There are a handful of companies focusing on the sense of touch (haptics) within VR/MR/XR experiences. Haptics is one more critical component to creating an experience that injects a dose of reality through immersion. One of the leaders in this space is HaptX. Their technology is fricken’ incredible and a game-changer. HaptX allows you to sense touch, force, or temperature of virtual objects. The picture below is a screen cap from their website and not marketing smoke. I plan on integrating their product into CRRNT’s Siren and Gyre products and encourage you to follow them and others in the space. The made-up Jim Shockey VR experience below integrates haptics to emulate touch and other sensory aspects of immersion to deepen the story.
The biggest difference between The Immersive Era and The Digital Era is participatory in nature. All stories in The Digital Era no matter how compelling, are limited by being passive participants in the story. Meaning, the story is linear. Once a video production is shot and in the can, the outcome is set. It does not change based on environmental influences, deviations to the story or an unscripted twist in the plot the next time you watch the same video. However, leveraging artificial intelligence and machine learning within immersion, the story can evolve. It can grow and learn with you each time you participate.
360-VIDEO STILL HAS A PLACE AT THE TABLE, FOR NOW.
One of the tools I’m surprised not to see used more frequently in hunting and outdoor video productions or outdoor film shorts is 360-video. For the record, I don’t consider 360-video, virtual reality but it should have a place in your video marketing mix to more deeply engaging viewers into your story. The last few years have seen a number of camera and software solutions enter the market making the seam stitching incredibly easy, or in some cases, automated.
For example, a good use of 360-video is this one – placing viewers in the backseat of an FA-18 Blue Angles Super Hornet with more realism and fidelity than any video game or monoscopic video. Using a viewer like Google Cardboard, the entire cockpit and surrounding airspace can be seen with incredible fidelity and realistic sounds. You get a sense of the close proximity other aircraft. If you’re on other devices, you can use your finger or mouse.
The obvious limits of 360-video are you can’t uniquely interact with objects nor them with you. You’re unable to feel “G-Forces” pulling against you like in high-speed turn, unable to turn a dial, feel the temperature difference at 35,000 feet or grab the joystick and fly The Blue Angles FA-18. Contrast the same Blue Angles experience for a 360-video platform with one created for HTC Vive integrated w/ Immersion technologies like Haptics and AI. Depending on the design, you’d feel pressure (G-forces), feel temperature shifts, turn dials and yes, even grab the joystick and fly it with incredible realism. Flight schools will be using VR/MR in their training mix as these integrated immersion technologies mature but that’s a different post. Another few good 360-video experiences are The Invisible Man 360-video Short Film or the Jaunt (screen cap below). Outside Magazine highlighted Jaunt in a cool story last year about how virtual reality content will benefit outdoor storytelling.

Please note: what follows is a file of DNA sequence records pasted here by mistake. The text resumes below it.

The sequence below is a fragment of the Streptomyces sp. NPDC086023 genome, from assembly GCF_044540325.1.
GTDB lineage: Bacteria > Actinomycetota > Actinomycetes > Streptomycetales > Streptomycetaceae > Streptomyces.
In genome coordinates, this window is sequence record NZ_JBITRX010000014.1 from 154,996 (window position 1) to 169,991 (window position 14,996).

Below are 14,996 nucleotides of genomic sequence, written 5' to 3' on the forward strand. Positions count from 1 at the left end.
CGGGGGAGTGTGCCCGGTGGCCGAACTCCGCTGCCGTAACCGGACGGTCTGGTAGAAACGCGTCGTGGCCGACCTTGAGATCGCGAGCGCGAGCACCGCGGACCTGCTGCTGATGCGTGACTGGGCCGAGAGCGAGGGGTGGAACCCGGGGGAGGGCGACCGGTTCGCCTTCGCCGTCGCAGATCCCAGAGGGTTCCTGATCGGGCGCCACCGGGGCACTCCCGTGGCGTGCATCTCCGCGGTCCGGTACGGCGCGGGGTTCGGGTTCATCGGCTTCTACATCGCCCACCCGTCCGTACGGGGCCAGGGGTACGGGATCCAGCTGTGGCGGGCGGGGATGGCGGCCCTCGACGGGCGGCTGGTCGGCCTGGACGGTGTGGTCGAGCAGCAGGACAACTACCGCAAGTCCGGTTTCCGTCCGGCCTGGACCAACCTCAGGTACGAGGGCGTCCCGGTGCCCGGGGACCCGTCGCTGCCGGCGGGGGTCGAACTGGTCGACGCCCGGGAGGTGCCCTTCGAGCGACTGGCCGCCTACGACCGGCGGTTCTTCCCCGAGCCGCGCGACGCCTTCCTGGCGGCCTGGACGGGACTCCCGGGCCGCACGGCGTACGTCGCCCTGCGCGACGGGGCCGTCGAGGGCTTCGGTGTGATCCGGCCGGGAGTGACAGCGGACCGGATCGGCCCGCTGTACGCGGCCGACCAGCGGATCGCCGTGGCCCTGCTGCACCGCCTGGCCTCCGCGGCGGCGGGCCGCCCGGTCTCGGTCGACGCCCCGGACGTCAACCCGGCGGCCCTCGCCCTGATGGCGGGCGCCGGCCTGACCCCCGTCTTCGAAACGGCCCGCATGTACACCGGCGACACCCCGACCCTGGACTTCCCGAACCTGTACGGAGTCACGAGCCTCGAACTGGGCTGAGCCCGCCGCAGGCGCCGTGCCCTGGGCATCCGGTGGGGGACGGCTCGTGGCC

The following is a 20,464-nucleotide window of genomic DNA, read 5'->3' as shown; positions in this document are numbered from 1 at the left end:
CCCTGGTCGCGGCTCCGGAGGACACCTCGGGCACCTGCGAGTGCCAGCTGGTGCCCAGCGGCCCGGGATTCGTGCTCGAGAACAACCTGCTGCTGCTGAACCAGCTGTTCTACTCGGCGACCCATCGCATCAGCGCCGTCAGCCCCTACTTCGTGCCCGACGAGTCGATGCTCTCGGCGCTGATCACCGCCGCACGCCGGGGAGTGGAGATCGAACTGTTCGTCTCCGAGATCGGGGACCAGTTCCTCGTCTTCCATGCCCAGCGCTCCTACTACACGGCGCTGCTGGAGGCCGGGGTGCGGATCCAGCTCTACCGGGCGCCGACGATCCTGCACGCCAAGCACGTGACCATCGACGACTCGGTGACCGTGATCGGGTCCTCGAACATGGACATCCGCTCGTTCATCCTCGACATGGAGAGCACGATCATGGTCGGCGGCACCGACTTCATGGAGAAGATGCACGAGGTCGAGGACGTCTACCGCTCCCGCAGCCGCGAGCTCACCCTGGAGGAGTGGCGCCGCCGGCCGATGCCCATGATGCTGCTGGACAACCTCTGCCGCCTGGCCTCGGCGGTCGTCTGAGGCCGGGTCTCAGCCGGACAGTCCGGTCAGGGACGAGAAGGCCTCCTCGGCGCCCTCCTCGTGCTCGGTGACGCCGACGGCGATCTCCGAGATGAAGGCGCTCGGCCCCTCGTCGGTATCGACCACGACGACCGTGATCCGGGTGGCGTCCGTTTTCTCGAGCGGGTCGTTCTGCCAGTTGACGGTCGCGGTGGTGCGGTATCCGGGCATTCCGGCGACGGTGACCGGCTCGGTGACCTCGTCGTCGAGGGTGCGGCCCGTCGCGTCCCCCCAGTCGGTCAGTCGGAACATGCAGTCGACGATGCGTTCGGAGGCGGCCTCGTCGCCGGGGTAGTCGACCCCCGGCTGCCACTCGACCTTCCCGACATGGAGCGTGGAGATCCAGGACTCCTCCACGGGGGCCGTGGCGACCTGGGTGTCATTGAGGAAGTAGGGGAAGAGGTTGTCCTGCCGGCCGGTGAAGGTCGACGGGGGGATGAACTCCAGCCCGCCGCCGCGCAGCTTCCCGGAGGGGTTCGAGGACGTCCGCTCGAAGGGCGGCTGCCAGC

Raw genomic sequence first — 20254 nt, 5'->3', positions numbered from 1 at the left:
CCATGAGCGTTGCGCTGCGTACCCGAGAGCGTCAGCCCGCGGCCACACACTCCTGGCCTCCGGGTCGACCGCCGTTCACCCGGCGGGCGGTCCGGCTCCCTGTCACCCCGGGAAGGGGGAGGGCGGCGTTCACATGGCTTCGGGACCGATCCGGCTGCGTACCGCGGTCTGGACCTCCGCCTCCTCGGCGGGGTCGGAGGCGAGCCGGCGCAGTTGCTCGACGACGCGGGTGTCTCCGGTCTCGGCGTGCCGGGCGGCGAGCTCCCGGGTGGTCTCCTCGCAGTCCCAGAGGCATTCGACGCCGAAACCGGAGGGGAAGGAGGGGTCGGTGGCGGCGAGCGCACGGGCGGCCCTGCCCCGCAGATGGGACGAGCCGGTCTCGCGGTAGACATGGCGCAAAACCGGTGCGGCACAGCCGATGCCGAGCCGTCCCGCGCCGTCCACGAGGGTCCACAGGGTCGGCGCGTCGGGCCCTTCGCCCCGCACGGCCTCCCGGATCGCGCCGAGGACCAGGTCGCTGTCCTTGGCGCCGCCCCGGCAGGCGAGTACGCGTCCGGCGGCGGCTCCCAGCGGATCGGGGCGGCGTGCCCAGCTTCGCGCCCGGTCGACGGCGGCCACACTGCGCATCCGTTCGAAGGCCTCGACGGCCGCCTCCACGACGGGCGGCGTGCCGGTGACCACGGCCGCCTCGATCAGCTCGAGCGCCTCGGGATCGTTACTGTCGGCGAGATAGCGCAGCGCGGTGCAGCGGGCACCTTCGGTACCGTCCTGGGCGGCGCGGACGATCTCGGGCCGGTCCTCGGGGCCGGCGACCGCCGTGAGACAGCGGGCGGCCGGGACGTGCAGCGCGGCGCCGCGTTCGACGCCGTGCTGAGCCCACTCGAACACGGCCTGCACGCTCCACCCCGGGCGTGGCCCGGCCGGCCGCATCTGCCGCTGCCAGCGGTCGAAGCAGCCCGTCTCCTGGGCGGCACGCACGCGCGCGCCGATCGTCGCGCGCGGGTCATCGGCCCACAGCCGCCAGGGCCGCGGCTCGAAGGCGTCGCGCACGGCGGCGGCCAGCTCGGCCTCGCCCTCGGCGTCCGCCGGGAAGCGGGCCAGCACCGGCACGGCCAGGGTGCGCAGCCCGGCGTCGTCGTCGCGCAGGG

UNCHARTED VIRTUAL REALITY WITH JIM SHOCKEY
Here’s where a story in the Immersive Era gets supercharged through amplifying believability through the mix of sensory, emerging technologies and AI. A made up HTC Vive experience (Jim – I’d LOVE to build this for you), might be designed around an episode of Uncharted where Jim is visiting a remote hunting camp nestled a gorgeous, damp, muddy rainforest. The Immersive Era puts you in the camp with Jim experiencing all the adventure has to offer almost as if you were really there.
You might imagine as the Uncharted VR experience loads, you hear birds singing in the distance mimicking the jungle waking up early in the morning or after a heavy rain. Speaking of rain, through haptics, you begin feeling the depression of intermittent raindrops combine with the moist sensation like you’re getting wet. The VR experience loads the rain slows and you look up to see the forest canopy explode with incredible color and fidelity nearly engulfing a simple blue-tarped makeshift shelter about 25 yards away.
This is not any old 3D constructed village detached from reality but the exact village Jim visited on Uncharted. By integrating with Google Earth, advanced camera technology, and 3D, the VR experience reflects the same roads, water systems, and village buildings. You hear people talking in the distance with from the direction of the blue tent with voices you can’t quite make out.
As you begin walking towards the blue-tarped shelter in our made-up Jim Shockey VR experience, you catch a whiff of the rich smells the surrounding rainforest serves up. Maybe smoke from a nearby campfire, the nearly overwhelming sweet smell of flora from the nearby village flower patch or maybe the pungent fertile swampy mud you’re standing in. You feel the depression of a tap-tap-tap on your shoulder but you distinctly notice it feels different than the raindrops. From behind you a familiar voice politely ask, “Are you all set and ready to go?”. You spin around – Holy crap, it’s a virtual Jim Shockey!! Through the integration of AI, the more you interact with him, the more personal and variable the story becomes – sorta like Amazon Alexa or Google Home. The Immersive Era brings together sight, sound, touch, and smell in an incredibly compelling and believable way to evolve stories dynamically – and personally.
Welcome to the new era in story. Welcome to the Immersive Era.